Can you handle the “hebel”? (part 2)

‘Meaningless! Meaningless!’
    says the Teacher.
‘Utterly meaningless!
    Everything is meaningless.’

Ecclesiastes 1:1-2

Last week, we saw that life and everything in this world is not necessarily meaningless, but it is fleeting. The idea behind “hebel” is like smoke, breath or a bubble that soon disappears.

“Hebel” is also translated in the Bible as “idol”. And of course, there is a connection between the idea of transience and an idol. So in Isaiah 57:13, for example, idols are blown away by a breath, but God is a firm refuge.

“When you cry out for help, let your collection of idols save you! The wind will carry all of them off, a mere breath will blow them away. But whoever takes refuge in me will inherit the land and possess my holy mountain.”

What Ecclesiastes is going to teach us is that the very definition of an idol is something temporal that we attempt to grasp hold of as something eternal; a false god we worship instead of the true God. So what is meaningless is to search for pleasures, riches or fame, work or wisdom as something we can grab hold of and find satisfaction in forever. That is putting those things in the place of God, who alone has all wisdom and who alone gives all good gifts, and who alone is eternal.

When we know better who God is, and our place before Him, then our frustrating and fruitless quests for meaning and understanding and even our identity, are stilled.

These two ideas, fleetingness and idolatry, conveyed by the word “hebel”, provide us with much food for thought. It is not meaningless to seek something stable and lasting in a world that is transient and fleeting. What is meaningless however, is to look to anyone other than the Lord Jesus Christ to provide this for us. He alone is the same yesterday, today and forever (Hebrews 13:8).

Reflection: Where do we tend to look, other than Christ, for stability and permanence and meaning? Why is Christ worthy of our worship?

Assurance & Justification

Why do Christians struggle with assurance of their salvation? In the last post I explored the Bible’s teaching about salvation generally. In this post I want us to go a little further and think about how that salvation works. At the heart of the Gospel, at the heart of salvation, is the doctrine of justification.

What is Justification?

Justification is one of the most important terms used by the New Testament in order to describe our salvation. It is a legal term, drawing its meaning from the pronouncement of a verdict in a court of law. In God’s economy, to be justified is to be declared “not guilty” of sin and therefore to be free from any fear of condemnation of judgement.

In the New Testament a person is justified by God when he or she turns to Christ in faith and repentance. Jesus’ death and resurrection effectively cleanse the Christian of all their wrong-doing and cover the Christian with Christ’s right-doing so that they are “justified” in the sight of God.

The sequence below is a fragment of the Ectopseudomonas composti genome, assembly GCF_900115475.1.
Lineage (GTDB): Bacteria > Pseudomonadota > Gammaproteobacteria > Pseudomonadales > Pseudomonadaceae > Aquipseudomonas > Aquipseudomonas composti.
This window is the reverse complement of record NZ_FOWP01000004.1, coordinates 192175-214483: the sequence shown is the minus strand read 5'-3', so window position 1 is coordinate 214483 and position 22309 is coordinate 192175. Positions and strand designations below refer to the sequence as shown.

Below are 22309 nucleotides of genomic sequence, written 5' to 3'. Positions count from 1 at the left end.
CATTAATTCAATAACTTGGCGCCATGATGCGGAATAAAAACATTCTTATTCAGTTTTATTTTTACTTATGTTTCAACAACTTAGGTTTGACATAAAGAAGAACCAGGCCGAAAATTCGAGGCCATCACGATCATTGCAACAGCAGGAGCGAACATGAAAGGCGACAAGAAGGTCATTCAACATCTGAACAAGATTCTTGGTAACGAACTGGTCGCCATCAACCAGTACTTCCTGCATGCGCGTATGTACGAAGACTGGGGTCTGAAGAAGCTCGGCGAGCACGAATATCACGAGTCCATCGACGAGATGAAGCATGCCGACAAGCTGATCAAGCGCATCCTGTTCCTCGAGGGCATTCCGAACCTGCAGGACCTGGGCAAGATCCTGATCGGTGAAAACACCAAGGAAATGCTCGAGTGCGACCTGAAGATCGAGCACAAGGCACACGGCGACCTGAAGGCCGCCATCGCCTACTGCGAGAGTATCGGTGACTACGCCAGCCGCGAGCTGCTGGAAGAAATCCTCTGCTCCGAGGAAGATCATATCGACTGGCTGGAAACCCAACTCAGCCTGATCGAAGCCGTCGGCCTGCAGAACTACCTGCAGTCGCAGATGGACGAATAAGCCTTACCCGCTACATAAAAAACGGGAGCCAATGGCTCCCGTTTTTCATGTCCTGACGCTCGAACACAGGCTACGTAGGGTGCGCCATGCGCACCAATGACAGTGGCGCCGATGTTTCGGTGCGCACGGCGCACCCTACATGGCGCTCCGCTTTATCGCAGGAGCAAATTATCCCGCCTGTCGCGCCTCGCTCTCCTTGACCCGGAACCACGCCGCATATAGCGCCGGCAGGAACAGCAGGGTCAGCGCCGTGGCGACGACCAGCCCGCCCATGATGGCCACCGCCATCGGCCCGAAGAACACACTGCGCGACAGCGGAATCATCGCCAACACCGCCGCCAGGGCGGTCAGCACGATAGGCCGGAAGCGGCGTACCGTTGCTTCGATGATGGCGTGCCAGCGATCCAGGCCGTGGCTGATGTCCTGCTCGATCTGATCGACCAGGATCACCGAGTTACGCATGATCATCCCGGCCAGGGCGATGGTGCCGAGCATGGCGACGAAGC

We are not justified by anything that we have done, but rather by grace alone through faith in Christ alone.

Therefore justification means that Christians can walk through this life in the full assurance that when they face final judgement at the end of time, they already know what the verdict will be. It is as if they have never sinned and always obeyed. They are justified.

This glorious reality is given to us as a gift, free and undeserved.

Justification and Assurance.

The connection between the doctrine of justification and assurance should be fairly obvious by now. If you have turned to Christ in repentance and faith then you are justified and should have no fear of being condemned by God.

So why do we fear?

At one level we fear because our faith is weak. It is one thing to clap for the man taking the wheel-barrow across the tightrope, it is another thing entirely to get into the wheel-barrow. It is important to remember that the strength of our faith may affect our subjective experience of salvation in this life (happiness) but it never affects the objective reality of our salvation. Christ is our Saviour, not faith. It is the presence of faith, not the strength of it that matters.

The one who sits in the wheelbarrow on the tightrope, with eyes closed and fists clenched may not be having fun, but he is still in the wheelbarrow. He is safe in the hands of the one who holds him, whether he knows it fully or not. One day, he will see that there is nothing to fear. For now, he just needs to sit tight.




Read the Bible like Isaac Watts.

In 1709 Isaac Watts wrote a hymn that has had a profound impact on my walk with Christ, and more particularly, on my understanding of the Bible. The words are as follows…

“Laden with guilt and full of fears, I fly to thee, my Lord,
And not a glimpse of hope appears, but in Thy written word.
The volumes of my Father’s grace does all my grief assuage,
Here I behold my Saviour’s face almost in every page."

The Bible is About Christ

The view of the Bible in this verse is priceless; not merely a book to settle doctrinal disputes, not merely a book to teach morality and wisdom for living, not merely a book that provides authoritative answers to the biggest questions of our existence, but a book that reveals Christ to me. In the Old testament and in the New, the Bible is God’s word to us about Christ. This was Jesus’ own view of Scriptures in Luke 24: 25-27:

He said to them, ‘How foolish you are, and how slow to believe all that the prophets have spoken! Did not the Messiah have to suffer these things and then enter his glory?’ And beginning with Moses and all the Prophets, he explained to them what was said in all the Scriptures concerning himself.